We need a strong and efficient UN.
We need a UN that delivers results.
We need a UN that delivers on the UN Millennium Development Goals.
To address these challenges, was the mandate of the UN Panel.
The Panel held meetings in many parts of the world and listened to countries, regional groups, citizens groups, voluntary organizations and individuals.
In November last year we presented our report and recommendations to the Secretary-General. They are an honest attempt to boost the UN’s ability to live up to its potential.
At the heart of our report, we recommend establishing, “One UN” in each country. One leader, one programme, one budget and one office, where feasible.
Also – equally important for a better functioning UN: We need a better focused management system at headquarters level. The Sustainable Development Board aims at precisely that.
The panel set out with ambitions driven by a sense of responsibility. Knowing that our most important constituency is not the UN itself.
But those millions of people who do not enjoy the prosperity and freedom that many of us take for granted.
Yes, those, whose life situation gave rise to the Millennium Development Goals.
Who right now wonder how they will make it through the day.
It is for the sake of those poor and destitute that we must have an efficient UN, one that is well governed, well funded, and which will remain a global repository of hope.
That is why we are under an obligation to take a fresh look at the way we have come to build a fragmented UN, one that risks being weakened , marginalized and less relevant.
We have worked with the UN system to abolish diseases such as smallpox, abolish repressive regimes such as apartheid.
And we continue our struggle to abolish poverty, child mortality, torture, inhuman and degrading treatment.
And to achieve the Millennium Development Goals.
Today more and more people are breaking out of poverty,
We have never had greater capacities to bridge the gaps between us.
But we cannot allow the international community to waste resources or to work towards the Millennium Development Goals in anything but the most effective and rewarding ways.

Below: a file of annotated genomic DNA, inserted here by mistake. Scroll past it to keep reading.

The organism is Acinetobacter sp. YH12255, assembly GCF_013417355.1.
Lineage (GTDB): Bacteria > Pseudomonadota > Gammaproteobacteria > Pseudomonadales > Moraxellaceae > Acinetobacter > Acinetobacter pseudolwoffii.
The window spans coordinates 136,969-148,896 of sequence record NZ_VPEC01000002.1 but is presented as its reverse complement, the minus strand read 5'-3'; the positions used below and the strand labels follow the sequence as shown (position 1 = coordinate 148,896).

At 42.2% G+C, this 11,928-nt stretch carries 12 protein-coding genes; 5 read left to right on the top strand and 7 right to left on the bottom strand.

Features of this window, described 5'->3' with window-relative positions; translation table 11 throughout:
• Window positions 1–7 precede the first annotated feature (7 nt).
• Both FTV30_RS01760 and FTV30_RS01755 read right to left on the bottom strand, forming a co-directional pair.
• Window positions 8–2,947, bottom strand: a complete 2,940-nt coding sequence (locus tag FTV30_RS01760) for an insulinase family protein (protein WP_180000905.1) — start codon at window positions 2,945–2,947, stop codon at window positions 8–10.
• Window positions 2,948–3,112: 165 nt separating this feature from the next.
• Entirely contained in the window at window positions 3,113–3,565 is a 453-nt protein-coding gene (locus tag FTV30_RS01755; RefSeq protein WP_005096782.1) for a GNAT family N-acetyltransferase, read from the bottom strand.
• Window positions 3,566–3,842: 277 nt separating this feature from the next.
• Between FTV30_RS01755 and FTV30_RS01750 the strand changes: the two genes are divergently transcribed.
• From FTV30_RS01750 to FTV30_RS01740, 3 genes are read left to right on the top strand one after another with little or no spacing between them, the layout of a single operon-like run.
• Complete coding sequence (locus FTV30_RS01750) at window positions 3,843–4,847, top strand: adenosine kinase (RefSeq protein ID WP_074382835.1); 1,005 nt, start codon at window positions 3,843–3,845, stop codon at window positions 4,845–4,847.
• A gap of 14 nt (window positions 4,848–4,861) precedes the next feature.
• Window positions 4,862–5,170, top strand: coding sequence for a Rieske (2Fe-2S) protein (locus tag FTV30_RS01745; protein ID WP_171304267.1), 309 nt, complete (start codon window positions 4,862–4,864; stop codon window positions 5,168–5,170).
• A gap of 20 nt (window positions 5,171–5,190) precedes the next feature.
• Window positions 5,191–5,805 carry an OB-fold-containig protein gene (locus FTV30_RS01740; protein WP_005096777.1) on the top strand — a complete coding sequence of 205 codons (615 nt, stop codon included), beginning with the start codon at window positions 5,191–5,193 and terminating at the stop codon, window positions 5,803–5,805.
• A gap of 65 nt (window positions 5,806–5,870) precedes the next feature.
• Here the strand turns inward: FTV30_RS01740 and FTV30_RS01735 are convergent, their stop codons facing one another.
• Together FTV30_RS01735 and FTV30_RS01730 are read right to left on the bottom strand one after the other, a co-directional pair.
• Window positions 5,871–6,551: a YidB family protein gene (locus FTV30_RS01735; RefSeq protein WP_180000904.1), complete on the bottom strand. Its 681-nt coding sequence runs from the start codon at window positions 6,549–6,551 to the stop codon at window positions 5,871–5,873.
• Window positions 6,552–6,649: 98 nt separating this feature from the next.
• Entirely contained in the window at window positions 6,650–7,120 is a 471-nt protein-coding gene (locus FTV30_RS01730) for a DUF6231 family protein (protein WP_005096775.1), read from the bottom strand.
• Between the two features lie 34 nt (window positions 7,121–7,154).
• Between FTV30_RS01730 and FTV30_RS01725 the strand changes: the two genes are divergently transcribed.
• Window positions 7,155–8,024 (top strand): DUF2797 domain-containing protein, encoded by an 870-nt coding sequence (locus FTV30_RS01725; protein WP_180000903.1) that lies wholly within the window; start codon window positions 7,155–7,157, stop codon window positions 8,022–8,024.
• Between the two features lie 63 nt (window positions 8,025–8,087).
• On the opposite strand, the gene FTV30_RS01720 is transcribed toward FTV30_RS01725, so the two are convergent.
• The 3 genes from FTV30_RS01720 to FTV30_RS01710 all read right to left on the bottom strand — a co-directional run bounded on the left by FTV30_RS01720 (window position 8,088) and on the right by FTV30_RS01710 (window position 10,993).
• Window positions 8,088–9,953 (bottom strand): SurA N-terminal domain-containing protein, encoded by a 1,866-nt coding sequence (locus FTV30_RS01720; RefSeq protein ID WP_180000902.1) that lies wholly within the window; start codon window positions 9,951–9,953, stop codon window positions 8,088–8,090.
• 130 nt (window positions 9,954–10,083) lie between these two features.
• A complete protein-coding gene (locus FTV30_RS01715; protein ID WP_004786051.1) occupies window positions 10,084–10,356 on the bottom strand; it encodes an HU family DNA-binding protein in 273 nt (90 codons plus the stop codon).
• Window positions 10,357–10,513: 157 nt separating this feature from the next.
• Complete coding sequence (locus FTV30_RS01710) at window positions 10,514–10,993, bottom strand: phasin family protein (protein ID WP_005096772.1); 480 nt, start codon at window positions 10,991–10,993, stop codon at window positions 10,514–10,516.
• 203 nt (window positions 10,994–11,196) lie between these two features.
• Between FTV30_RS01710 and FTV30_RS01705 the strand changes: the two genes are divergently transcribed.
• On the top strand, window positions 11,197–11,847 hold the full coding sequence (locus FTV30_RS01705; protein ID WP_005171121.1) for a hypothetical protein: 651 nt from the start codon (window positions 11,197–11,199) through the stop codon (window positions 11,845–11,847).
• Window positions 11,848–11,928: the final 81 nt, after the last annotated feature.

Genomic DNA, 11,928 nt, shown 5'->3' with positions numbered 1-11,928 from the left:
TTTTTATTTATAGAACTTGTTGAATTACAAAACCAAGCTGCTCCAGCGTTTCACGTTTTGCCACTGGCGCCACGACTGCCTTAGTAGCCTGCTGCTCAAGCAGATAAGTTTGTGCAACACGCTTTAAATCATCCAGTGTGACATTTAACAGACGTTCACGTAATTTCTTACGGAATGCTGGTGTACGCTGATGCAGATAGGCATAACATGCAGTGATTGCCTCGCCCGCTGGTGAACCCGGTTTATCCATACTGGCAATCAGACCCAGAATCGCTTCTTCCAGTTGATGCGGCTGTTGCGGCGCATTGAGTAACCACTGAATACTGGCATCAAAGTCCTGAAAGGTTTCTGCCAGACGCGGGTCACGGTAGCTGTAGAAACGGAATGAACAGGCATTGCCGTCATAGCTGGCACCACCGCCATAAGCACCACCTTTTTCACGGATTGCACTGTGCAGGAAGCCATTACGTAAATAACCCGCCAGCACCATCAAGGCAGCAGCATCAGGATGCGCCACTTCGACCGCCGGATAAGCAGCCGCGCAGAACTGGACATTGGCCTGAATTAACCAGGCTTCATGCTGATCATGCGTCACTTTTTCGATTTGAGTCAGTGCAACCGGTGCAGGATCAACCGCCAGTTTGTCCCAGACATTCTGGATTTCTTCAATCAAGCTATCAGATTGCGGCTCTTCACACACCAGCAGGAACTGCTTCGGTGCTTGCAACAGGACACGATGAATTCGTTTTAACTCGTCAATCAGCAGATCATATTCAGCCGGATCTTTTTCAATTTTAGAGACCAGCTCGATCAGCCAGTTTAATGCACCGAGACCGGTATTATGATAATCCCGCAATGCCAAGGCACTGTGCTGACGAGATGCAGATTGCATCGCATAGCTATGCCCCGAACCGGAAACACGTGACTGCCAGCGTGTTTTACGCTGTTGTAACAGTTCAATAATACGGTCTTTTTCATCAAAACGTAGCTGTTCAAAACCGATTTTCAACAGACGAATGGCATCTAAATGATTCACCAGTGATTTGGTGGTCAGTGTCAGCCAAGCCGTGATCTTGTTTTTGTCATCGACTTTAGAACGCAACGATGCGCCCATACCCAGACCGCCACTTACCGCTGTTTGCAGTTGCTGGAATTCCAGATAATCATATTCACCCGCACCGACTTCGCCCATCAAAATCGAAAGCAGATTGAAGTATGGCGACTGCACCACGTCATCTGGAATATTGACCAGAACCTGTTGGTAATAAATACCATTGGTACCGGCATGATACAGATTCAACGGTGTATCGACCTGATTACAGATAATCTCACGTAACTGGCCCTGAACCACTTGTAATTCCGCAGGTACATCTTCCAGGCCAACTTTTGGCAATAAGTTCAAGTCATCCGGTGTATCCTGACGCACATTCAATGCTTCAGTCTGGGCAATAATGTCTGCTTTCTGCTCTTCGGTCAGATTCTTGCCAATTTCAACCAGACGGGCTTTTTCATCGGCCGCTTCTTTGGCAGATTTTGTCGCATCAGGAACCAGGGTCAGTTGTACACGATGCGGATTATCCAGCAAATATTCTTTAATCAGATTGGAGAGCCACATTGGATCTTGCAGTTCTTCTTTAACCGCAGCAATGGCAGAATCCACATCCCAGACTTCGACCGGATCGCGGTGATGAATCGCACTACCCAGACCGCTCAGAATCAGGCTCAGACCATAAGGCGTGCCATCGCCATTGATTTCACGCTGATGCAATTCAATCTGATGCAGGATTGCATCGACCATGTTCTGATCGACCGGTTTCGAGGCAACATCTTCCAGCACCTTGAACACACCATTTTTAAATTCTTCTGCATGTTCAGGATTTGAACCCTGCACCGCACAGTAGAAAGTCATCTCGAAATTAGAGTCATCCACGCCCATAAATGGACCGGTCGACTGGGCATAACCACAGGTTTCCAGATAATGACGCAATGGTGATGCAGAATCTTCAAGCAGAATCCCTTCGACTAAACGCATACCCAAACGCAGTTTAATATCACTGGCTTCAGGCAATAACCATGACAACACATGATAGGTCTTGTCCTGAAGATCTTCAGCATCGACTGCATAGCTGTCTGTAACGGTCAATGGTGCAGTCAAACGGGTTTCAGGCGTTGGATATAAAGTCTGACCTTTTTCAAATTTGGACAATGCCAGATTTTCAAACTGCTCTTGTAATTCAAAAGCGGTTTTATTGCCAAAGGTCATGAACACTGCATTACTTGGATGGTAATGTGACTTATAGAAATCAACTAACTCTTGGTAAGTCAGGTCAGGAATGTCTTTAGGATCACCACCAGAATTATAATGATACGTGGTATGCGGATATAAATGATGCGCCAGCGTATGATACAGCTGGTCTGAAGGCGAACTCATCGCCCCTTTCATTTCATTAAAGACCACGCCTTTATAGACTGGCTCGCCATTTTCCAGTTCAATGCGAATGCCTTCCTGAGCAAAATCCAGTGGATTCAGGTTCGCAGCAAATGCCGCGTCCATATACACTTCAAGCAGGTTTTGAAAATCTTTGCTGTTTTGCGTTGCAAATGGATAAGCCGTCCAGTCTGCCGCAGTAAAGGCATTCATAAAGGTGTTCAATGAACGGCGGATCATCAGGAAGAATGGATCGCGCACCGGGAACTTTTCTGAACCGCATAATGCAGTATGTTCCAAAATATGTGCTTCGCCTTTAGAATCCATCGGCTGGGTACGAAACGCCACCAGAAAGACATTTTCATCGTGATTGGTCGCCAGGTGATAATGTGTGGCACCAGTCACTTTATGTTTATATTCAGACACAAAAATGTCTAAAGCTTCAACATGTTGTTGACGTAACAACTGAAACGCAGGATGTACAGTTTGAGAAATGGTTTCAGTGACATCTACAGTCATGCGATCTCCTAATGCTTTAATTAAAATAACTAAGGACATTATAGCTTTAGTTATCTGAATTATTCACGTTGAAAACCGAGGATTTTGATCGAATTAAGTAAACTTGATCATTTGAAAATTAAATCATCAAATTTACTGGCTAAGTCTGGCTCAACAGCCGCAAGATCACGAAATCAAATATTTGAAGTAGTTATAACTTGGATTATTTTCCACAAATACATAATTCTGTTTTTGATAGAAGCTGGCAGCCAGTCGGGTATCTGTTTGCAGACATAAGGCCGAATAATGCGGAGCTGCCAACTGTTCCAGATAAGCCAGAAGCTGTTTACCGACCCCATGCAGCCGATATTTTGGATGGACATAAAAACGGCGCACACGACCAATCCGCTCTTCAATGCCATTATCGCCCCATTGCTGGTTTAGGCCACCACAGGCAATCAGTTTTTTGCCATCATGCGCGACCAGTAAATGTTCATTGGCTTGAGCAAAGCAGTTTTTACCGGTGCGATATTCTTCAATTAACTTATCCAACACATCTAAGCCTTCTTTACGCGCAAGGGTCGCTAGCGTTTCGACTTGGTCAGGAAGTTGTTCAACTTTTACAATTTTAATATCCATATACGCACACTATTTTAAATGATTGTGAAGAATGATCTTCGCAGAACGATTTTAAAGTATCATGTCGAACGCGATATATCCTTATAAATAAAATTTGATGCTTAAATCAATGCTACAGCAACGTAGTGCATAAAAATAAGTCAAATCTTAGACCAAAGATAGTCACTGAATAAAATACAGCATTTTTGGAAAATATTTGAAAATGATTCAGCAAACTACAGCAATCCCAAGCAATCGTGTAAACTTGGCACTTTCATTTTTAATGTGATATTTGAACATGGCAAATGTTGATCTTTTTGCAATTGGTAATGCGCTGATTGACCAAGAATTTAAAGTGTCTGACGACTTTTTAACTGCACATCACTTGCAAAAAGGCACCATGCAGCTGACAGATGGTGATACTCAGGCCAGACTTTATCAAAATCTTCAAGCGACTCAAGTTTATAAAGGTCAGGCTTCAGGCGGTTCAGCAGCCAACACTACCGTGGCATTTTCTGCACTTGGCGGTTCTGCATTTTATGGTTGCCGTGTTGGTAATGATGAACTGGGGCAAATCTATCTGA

We must focus our work, measure our results, and show that development as organized by the United Nations, pays high rewards.
That is why we need to be open-minded, recognizing that the most radical step we can take is to do nothing.
I am pleased to see the progress being made in the eight pilot countries, where the “One UN” model is being implemented in practice. I am also pleased to see that these countries have adopted different “One-UN” processes and models that are tailored to the specific situation in each country. This shows that there is no blueprint.
UN funds and programmes operating in the field are already responding. Increasingly, we see better coordination and stronger leadership. I commend the UN bodies that have adopted the new guiding principles. And I appeal to the others to follow suit.
The panel’s report sets out a way forward. The UN has not broken down, but it requires maintenance. Therefore, the panel did not propose revolutionary changes. Rather, we put forward some practical, achievable and effective measures, building on the thrust of decisions already made by Member States. A new gender architechture is urgently needed.
I urge Member States to demonstrate the required vision and leadership. This will be an important task for this General Assembly Session.
Norway prides itself on being a friend of the UN. We support multilateral solutions to common problems. But a true friend does not refrain from speaking out when change and improvement are required.
We believe in international development cooperation. We believe in a strong and efficient UN.